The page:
Schizophrene by Bahnu Kapil Review


by Bhanu Kapil

Nightboat Books, 2011
ISBN: 978-0-984459865
Pages: 73
Reviewed by: Sabrina Dalla Valle


“If anything touched her sari, if one of her children brushed
against her thigh, she felt a peristaltic reflex. She felt she
was swallowing them too.”

Bhanu Kapil demonstrates how the sense of touch leads us to our first complex notion of boundary. As the poet Novalis says, “Touching is separation and connection both at once.” In some cases, this boundary is dissolved: physically, conceptually, and narratively. The A.D.A.M. Medical Encyclopedia says, “Schizophrenia is a complex mental disorder that makes it difficult to tell the difference between real and unreal experiences, think logically, have normal emotional responses, and behave normally in social situations.” This experimental writer’s determined commitment to research psychological manifestations of immigration leads her to the connection between forced exile/relocation, schizophrenia, and the redemptive possibility of touch as a narrative device.

Cast from the dye of her own Punjabi family migration tragedy, she spares no details in observing how geographical boundaries of separation drive deep into the psyche transpiring not only as forms of fragmented awareness and emotional affect, but also into a new territory of narrative exposition.

One day per room. It’s raining […]
my mother saw, peeking between the slats of the cart,
row after row of women tied to the border trees. “Their
stomachs were cut out,” said my mother […]
This is something that happens in the second room, in
the city that the room belongs to, and it functions (the
information) as a grave.

Rather than calling the schizophrenic ‘pathological,’ Schizophrene uses this condition to change our relationship to space and time and reconceptualize the existing organized, rational design to discover something new.

Here are the tools: the passing of devotional objects back and forth between hands to give the schizophrenic a healing touch. What Kapil is interested in is not the objects, but the way pulsation and frequency of the invested movement opens up new narrative possibilities to talk about mental disorder. Bhanu Kapil says, “Schizophrenia is rhythmic, touching something lightly/ many times.” How might this be interpreted as a story, or in the author’s case, a biography of exile capable of testing all boundaries? She turns to hallucination as a device, explaining how it is an organization of acute matter, “the capacity of fragments to attract, occur, re-articulate or shake (descend): in play.” The book begins as fragments of a failed research project, phrases that survive a notebook buried under snow in winter, “…who asks what’s forbidden, what’s expected. In the/ annular zone. In the airport. On the earth.” This is a collection of seemingly fragmented sequences of impressions coming at the reader like hands stroking the taught surface of tabla drums, resonances arranged as musical tension– a fugue, perhaps– to overcome disassociation and integrate a torn sense of ‘belonging.’

Here are the notes: a charged trajectory of migration, tracks like scales inked on a score sheet for three voices–audible at once in their dissonance. Flashes of setting chase one another: “Delhi… focusing upon the freshly/ dyed black wool hanging from a line in the garden and/ dripping”; “a London suburb seen from above and recorded with/ dyes: an indigo house leaking its color into the grid like/ a cloud”; “[…] Colorado with its dark brown fields,/ a fresh snow sparkling and linear in its furrows. Its bee./ Its wolf.” Contested, they wrap around a center point of the ocean. Location, like nerves, becomes a grid of tension between the ‘exiled’ as schizophrenic subject and a trailing ghost–racism. In a seminal moment of domestic abuse, father beating mother’s head against the wall in a house of windows transparent to the world, she writes, “…You fucking/ Paki, what do you think you’re doing? This is England, you bleeding/ animal.”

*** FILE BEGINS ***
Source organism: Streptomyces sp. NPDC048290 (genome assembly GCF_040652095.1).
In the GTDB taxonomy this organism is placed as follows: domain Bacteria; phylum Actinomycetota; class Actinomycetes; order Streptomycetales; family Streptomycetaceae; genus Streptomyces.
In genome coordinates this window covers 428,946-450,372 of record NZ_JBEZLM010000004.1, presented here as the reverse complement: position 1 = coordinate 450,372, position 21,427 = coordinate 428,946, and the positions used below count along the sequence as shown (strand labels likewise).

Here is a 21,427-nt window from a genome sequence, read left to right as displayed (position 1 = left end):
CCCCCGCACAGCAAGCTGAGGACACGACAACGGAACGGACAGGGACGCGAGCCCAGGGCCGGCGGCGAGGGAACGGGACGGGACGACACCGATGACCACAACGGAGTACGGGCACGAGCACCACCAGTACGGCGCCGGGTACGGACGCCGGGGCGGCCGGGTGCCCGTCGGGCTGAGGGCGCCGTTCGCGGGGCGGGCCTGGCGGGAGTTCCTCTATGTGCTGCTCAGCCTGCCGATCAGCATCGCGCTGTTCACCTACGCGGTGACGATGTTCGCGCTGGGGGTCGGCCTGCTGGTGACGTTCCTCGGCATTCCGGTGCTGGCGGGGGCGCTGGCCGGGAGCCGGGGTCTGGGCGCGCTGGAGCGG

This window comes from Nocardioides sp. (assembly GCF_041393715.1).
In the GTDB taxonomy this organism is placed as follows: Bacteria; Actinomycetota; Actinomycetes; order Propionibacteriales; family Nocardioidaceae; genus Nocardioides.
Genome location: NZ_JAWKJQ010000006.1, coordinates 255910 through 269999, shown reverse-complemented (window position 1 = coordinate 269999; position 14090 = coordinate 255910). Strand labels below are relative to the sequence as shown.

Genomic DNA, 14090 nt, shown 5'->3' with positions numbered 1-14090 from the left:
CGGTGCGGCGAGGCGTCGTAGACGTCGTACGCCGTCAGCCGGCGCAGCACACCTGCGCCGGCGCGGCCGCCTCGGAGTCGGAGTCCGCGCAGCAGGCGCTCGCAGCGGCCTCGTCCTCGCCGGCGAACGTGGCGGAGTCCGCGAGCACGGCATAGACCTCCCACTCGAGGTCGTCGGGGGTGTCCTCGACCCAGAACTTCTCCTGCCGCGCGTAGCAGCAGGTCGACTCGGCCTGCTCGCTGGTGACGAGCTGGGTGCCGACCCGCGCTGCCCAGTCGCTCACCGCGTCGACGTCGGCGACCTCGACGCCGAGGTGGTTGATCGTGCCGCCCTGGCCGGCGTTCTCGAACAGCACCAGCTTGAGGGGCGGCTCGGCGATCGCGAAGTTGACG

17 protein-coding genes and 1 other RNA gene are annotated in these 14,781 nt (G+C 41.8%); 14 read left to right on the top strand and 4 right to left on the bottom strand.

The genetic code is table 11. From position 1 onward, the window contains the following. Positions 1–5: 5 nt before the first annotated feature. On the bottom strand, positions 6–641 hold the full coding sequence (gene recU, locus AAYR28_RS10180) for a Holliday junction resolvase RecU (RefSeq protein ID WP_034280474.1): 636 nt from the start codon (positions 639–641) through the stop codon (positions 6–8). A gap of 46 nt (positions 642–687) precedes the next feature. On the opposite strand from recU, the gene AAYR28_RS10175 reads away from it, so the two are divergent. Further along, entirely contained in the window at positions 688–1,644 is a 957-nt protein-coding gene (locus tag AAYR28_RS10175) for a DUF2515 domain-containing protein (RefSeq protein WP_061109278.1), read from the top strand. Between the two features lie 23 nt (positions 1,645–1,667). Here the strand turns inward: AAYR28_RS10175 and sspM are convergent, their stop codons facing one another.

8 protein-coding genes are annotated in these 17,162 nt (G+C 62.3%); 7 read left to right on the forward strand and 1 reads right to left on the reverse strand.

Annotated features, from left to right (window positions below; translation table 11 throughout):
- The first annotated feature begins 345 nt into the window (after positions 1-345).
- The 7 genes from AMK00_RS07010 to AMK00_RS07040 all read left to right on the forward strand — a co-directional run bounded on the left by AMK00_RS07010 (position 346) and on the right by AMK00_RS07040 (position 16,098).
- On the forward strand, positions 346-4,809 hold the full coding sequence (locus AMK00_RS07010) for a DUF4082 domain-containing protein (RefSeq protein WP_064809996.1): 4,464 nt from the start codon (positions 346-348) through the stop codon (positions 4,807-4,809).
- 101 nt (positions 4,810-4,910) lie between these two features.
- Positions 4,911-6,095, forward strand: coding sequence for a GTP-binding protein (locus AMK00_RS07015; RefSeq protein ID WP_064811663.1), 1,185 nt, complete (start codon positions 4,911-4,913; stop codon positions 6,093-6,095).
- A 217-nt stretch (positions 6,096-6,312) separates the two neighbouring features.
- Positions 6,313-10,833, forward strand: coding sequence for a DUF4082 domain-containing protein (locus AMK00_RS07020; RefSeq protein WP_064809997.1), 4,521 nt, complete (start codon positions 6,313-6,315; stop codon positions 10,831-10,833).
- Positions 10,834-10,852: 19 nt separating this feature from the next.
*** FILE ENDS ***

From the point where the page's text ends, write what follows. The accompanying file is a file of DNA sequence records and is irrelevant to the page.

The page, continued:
Kapil embarks on a journey of the foreigner’s passage across sea with a disposition similar to Rilke’s during World War II articulated in his Duino Elegies: “Here… distances unending./ There… a gentle breathing./After that first home, this one seems windstruck and degenerate.” The exiled is caught living with ‘distances unending,’ a pulse of continuous displacement; s/he cannot return, because as Kapil says, “‘Reverse migration…’ [too] Is psychotic.” Both authors swallow the bitterness of isolation, and yet, by so doing¬–paradoxically find unification with everything that rejects their completion.

Speaking as an emigrant in an interview with Katherine Sanders, the author asks, “How do we get above the place where we are ‘caught living’.” She tells us this kind of out-of-body relocation exemplifies somatic bodywork, “mov[ing] between the body and the larger space or auditory environment around it.” This process is called titration and can also be applied to the use of language. As Kapil explains, it is like “Light, consistent or secular touch that remedies, in certain forms of exchange [like a pendual]: a disturbance. That discharges something from the nerves […] That moves between storytelling and sensation: the body, vibrating, above, in or next to the sea.” Titration is a chemistry term that describes a controlled reaction when two opposing chemicals are combined. When done so quickly, there is an explosion. However when mixed slowly over time, when titrated, the explosion is avoided and the oppositional fluids become complimentary. Narrative flashes, sensations, blank space: this is the textual laboratory where the tincture is made.

How is it possible to titrate the tension between exile and homeland and create a tincture of being so we are no longer caught living in a place, but may simply live? Location must be seen as fluid, moving through connective tissue, not as a still image of place. “Schizophrenic, what binds design? What makes the city/ touch itself everywhere at once, like an Asian city, like the/city you live in now? What makes the wall wet, the step/ wet, the sky wet?” How might one touch so as to arouse a sense of life, a return of pleasure? In order to overcome the schizophrenic’s propensity for anhedonia– the inability to experience pleasure from usually pleasurable activities– Kapil turns to the world of non-living things.